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An interfaith voice that is still too small

With religious minorities under attack, people of faith must do more than show concern at a prayer service

The past few months have been a trying time for people of faith around the world. Christians and Islamic minorities have been persecuted, killed, raped, hanged etc. Jews have been cornered into synagogues, their shop windows have been broken, and they have been beaten, in some cases killed. Pictures emerging from the incidents have harkened back to a dark period of world history; some evoke thoughts of the medieval period, others from Nazi Germany. All are shocking, but none more so than the fact that our governments and our media have done little to halt such rhetoric.

It is with this latter notion, that I attended an interfaith event in my capacity as the Rabbi of the ACT Jewish Community in Canberra, Australia. Members of the Bahai, Christian, Muslim and Jewish communities were represented. While the event as a whole was fitting, it did little to call upon our elected officials to make a change in their policies and help the disenfranchised members of our faiths. It was an evening that was designed to comfort those in attendance while doing little to help the people that we were there to support.

I am a big supporter of interfaith work, I believe that we have a larger voice when we group together and call for action as a united front especially despite our differences. But we need to have the voice to call out. We cannot hide behind our edifices and places of worship and think that our isolated prayer meetings will reverse the tides of darkness; we must take a public stand and demand change.

In the 2012 censuses in both Australia and the United States of America more than 70 percent of the adult population identified as being of a faith group, the overwhelming majority in both countries belonging to a denomination of Christianity. In these two countries alone we see over two hundred million people that could unite together, move past their differences and bolster efforts to ensure the safety and security of those members of our faith and others who are being threatened on a daily basis.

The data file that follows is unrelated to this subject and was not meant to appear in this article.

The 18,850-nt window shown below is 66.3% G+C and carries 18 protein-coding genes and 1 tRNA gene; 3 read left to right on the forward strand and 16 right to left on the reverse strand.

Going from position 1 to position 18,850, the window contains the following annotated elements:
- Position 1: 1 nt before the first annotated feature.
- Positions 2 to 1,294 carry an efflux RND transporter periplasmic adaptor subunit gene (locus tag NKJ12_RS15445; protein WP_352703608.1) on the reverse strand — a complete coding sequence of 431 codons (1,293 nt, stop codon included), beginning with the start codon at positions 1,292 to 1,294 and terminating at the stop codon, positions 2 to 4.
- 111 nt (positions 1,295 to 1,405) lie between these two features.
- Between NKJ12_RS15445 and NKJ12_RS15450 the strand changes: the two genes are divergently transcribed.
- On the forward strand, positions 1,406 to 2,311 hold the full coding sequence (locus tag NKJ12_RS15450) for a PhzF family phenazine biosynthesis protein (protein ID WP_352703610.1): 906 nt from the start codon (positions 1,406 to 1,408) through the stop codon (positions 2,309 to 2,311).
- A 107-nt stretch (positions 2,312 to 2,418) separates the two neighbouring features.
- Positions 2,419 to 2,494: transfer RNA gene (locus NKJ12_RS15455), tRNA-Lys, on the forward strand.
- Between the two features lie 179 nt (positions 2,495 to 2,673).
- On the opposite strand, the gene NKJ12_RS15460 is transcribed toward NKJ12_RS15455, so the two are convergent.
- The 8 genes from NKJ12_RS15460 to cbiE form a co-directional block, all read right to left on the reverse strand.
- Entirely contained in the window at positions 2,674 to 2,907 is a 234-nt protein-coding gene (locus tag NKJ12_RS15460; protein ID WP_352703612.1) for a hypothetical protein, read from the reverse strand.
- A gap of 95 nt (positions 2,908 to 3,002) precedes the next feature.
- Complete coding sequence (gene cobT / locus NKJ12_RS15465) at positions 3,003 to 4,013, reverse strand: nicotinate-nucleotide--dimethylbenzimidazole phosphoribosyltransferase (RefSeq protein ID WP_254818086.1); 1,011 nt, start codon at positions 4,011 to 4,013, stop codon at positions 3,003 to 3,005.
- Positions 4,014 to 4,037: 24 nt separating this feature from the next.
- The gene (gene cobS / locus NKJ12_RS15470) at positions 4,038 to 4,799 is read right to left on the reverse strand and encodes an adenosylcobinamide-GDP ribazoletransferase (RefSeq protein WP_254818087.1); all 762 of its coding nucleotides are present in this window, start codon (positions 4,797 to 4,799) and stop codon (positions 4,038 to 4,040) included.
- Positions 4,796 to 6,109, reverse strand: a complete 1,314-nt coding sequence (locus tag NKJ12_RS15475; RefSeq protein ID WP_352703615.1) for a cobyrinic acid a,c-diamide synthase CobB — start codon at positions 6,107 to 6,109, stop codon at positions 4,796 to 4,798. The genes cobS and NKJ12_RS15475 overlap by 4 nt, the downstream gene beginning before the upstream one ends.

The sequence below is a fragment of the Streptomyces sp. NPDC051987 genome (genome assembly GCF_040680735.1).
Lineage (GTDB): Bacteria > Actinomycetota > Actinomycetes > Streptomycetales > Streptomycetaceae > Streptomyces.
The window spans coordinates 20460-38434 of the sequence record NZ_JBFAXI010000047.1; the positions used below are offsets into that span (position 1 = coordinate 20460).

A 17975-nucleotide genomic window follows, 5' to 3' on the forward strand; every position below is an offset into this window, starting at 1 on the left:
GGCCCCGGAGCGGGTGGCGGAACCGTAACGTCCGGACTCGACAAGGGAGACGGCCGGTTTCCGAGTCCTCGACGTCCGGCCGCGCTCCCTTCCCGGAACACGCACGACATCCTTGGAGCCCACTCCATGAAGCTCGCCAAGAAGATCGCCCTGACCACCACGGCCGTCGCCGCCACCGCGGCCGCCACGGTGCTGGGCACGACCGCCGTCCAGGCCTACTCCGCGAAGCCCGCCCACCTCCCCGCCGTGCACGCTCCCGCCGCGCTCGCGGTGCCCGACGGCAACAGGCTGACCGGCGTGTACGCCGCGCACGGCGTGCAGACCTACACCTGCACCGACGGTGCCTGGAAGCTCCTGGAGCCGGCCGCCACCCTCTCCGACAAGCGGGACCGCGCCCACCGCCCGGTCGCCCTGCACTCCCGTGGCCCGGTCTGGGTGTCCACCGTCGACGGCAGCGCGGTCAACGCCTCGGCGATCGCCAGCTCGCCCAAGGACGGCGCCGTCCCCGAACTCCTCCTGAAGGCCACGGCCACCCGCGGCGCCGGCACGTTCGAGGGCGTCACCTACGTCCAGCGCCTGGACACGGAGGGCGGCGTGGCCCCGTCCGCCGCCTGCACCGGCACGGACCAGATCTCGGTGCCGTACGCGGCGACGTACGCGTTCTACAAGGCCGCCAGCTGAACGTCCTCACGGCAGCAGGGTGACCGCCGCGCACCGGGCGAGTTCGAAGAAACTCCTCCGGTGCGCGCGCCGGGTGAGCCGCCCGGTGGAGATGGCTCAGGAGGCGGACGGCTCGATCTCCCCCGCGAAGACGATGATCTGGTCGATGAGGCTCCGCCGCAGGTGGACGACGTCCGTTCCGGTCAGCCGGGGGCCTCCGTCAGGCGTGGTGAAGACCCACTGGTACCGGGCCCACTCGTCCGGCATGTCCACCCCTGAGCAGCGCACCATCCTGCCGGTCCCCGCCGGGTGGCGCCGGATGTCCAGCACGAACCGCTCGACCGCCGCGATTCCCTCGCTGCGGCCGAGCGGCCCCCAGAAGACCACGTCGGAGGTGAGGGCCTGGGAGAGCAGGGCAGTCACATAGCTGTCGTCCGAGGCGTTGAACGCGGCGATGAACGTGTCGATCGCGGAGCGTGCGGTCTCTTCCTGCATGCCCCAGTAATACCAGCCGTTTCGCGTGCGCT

When people protested the Vietnam War, when hundreds of thousands of people took to the streets for demonstrations, a clear message was sent to the United States Government that people had had enough. The same is true for other civil rights movements, such as the Black Civil Rights movement’s March on Washington in 1963. Actions speak louder than words. We have the potential to call out with the same volume, with the same passion and with the same strength, to denounce the cycle of violence and ensure the safety people of faith worldwide.

We have to make sure that we are people of action; all people who identify themselves with a faith. We need to say that religious persecution is not acceptable and that the silence of our politicians and our leaders is deafening. The Mishnah states in Sanhedrin, chapter 4, Mishnah 9, that “whoever destroys a soul, it is considered as if he destroyed an entire world. And whoever saves a life, it is considered as if he saved an entire world”.

Haven’t enough worlds already been destroyed because of our inability to see past our differences and present a united faith-based response that speaks to the public and to our governments rather than a few concerned souls sitting at a prayer service?

About the Author
Rabbi, community developer, father; living life and shaking it up!! Originally from New Zealand, lived in the Big Apple, short stint in Canberra and now residing in Sydney. Alon is the Rabbi of Or Chadash Synagogue and the Director of Programs at Shalom, as well as a doctoral student at LaTrobe University. He writes on the daily study of Daf Yomi on Instagram @insta_talmud Website:
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